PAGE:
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How do we get back on track with God? By repenting and putting God first, by being willing to make hard decisions rather than drifting when we meet with challenges and by walking by faith like Abraham, rather than walking by sight like Lot.
Jesus is the good shepherd. Biblical shepherds led their sheep from the front, and knew each one by name, and the sheep knew his voice. We are invited to come and feed. Good shepherds lead by example, protect the flock, encourage the whole church to be a shepherding community, anoint with oil, and lay down their lives for the sheep.
Abraham and Sarah saw famine and there were hard decisions to be made, but they also saw the grace and sovereignty of God. Living in God’s promises doesn’t make us immune to hardship, and the grace and sovereignty of God doesn’t mean we are free from sin and bad choices. God’s grace can come through very strange means - it sees the vulnerable and covers over all sins.
Abraham didn’t make the decision to move; it was God who took the initiative. Abraham was nobody special and was slow to obey God. Nevertheless, he trusted God, and we also should trust God even when we don’t understand what God is doing. So let’s follow Abraham’s example of a life a faith, a life of obedience and life of worship.
We need to learn how to lament. We can do this by using our own words or by using some of the lament psalms that have been given us to help us pray. We need to make a deliberate decision to turn to the Lord, bring our complaint to him, make definite clear requests, and choose to trust him.
God delights in restoring those who have wandered away. We should be a people of real concern, who care for those wandering from the truth; a people of real discretion in confronting them; and a people of real zeal for bringing them back.
James encourages us to pray. He tells us to pray for ourselves and for one another, and the sick are to call for the elders to pray for them. We are to come to God in faith, in repentance, in honesty and in humility.
Some of us may have been excluded for being Christians, whilst others may have experienced more intense suffering. James calls us to be patient, but he is not insensitive to suffering, nor is he telling us to be inactive. To cope with suffering, we need to learn how to lament. Our ultimate hope is the return of Jesus.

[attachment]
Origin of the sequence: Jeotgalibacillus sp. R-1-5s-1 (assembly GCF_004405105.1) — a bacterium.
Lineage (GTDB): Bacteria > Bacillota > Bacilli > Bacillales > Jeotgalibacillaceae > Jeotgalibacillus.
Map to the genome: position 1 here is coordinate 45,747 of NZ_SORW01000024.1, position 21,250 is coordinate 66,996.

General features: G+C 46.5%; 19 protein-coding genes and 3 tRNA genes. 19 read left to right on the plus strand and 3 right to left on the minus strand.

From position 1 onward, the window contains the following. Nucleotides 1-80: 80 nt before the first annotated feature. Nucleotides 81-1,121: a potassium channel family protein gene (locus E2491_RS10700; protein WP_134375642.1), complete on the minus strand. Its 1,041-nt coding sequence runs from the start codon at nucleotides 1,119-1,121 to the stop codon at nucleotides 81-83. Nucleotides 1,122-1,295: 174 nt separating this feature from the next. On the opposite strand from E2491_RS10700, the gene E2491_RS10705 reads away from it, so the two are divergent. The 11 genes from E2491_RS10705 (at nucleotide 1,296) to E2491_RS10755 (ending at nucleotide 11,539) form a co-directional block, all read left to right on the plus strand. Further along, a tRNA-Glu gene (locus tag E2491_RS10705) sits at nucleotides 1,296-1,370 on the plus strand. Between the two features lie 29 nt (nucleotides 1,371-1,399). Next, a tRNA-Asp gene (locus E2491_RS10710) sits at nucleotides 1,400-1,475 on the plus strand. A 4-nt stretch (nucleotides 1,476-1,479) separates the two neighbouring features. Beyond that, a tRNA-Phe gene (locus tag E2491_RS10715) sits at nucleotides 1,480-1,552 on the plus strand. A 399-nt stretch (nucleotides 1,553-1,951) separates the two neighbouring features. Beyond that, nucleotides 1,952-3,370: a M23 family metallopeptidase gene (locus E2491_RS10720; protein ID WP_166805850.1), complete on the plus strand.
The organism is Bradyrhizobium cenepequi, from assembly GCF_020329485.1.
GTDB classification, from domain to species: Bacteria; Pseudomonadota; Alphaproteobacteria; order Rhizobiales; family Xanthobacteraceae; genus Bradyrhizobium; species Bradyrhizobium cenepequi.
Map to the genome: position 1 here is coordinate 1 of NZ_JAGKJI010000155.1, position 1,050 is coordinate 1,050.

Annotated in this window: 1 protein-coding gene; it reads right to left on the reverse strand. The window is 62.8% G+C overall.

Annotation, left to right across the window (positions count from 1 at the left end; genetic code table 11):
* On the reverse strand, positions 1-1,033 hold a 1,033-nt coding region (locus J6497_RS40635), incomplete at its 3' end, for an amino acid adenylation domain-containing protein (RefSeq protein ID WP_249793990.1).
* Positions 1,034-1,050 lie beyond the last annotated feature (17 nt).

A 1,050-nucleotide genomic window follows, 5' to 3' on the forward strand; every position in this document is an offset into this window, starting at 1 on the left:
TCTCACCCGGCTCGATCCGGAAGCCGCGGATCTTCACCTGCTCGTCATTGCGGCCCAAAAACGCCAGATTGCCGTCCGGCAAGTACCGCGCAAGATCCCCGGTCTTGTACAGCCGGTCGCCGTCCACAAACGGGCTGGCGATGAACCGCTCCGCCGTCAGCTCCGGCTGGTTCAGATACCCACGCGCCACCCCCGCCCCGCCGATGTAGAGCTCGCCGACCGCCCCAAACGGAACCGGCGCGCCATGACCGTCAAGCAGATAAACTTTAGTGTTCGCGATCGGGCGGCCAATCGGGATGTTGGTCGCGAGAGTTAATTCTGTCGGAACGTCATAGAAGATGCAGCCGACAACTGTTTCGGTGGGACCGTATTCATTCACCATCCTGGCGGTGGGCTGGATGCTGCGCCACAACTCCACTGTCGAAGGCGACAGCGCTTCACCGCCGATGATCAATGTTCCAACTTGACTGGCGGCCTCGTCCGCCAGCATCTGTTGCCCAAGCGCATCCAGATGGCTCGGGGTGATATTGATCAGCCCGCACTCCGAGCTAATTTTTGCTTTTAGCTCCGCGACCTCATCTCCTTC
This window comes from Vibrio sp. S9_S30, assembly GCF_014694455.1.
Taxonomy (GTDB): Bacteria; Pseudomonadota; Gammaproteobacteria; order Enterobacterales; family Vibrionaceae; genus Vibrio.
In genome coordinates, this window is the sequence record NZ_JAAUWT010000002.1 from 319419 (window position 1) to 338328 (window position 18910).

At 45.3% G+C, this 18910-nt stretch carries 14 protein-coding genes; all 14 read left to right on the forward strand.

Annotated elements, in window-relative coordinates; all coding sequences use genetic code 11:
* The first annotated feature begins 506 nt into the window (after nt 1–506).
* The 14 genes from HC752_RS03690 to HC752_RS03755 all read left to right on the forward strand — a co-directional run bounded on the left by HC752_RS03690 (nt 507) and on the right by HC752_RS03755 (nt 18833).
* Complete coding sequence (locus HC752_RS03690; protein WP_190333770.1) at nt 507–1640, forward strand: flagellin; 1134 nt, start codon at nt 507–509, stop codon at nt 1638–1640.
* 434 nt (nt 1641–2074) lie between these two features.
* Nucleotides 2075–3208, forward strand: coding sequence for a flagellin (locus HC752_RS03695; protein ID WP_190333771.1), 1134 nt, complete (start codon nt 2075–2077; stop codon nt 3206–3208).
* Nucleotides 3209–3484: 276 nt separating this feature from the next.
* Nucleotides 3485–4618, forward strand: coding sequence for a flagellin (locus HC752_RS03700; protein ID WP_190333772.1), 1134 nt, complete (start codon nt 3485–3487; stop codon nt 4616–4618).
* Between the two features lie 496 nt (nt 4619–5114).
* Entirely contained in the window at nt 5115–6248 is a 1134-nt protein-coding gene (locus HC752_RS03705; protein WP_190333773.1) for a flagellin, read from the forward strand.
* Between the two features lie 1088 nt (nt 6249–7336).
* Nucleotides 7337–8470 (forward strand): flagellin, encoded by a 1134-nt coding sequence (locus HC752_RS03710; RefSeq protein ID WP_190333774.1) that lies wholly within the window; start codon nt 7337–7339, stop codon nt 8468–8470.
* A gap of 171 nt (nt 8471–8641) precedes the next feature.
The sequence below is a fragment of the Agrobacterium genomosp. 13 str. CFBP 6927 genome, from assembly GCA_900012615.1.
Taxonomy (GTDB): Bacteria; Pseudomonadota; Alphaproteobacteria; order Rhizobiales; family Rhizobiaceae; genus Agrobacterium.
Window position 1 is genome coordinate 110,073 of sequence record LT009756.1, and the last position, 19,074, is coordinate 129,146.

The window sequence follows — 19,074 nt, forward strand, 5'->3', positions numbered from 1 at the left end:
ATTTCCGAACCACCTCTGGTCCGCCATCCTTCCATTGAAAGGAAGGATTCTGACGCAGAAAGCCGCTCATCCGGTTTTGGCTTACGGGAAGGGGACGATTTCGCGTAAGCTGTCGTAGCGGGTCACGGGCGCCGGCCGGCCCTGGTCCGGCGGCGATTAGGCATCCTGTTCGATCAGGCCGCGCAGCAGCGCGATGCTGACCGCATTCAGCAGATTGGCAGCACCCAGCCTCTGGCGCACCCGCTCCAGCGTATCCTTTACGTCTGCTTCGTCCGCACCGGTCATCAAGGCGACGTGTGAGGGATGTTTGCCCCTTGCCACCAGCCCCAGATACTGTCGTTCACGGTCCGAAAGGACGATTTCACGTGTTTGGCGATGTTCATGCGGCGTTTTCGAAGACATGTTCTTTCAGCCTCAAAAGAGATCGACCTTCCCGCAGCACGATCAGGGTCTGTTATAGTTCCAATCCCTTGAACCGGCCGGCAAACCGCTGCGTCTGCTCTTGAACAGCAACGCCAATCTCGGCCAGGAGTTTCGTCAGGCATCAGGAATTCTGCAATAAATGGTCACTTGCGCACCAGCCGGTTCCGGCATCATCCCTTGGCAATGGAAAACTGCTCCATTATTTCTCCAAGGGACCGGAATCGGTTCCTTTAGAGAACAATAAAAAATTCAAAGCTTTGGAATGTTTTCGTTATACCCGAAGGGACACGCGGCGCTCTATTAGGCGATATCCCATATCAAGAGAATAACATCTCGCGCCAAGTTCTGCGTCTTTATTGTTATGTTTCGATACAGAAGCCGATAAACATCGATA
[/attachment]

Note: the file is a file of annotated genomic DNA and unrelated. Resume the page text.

We should not put our trust or find our security in possessions. We should be rich towards God, and generous with our wealth. We should not be complicit in oppressing the poor by our shopping habits. God is not against us having money, but wants us to use wealth for his glory and his kingdom.
God is in control, and Jesus relied totally on God. James isn’t telling us not to plan ahead, but warning us against the arrogance of thinking we are lord of our own lives. If we don’t know God then we can know him today. If we do know God then we can trust him today.
If we focus on other people’s faults, we don’t keep our eyes on what we should be doing. We shouldn’t judge others because when we do, we are looking in the wrong place with a wrong attitude, we are putting ourselves above the law, and we damage church unity. We should deal with our own faults, loving others instead of judging, and remembering that it’s up to God to judge.
We mustn’t have a domesticated view of Jesus. He is exalted in heaven, and our appropriate response is one of worship and repentance. He is also enthroned, and so we should live as a community of kingdom people. And he is also active, pouring out his Spirit. We may be in Lockdown, but Heaven is still open.
Many of our desires are good, but we are looking in the wrong place to satisfy them. We need to remember to ask God. God gives us his Spirit, and we are invited to humble ourselves and draw near to God.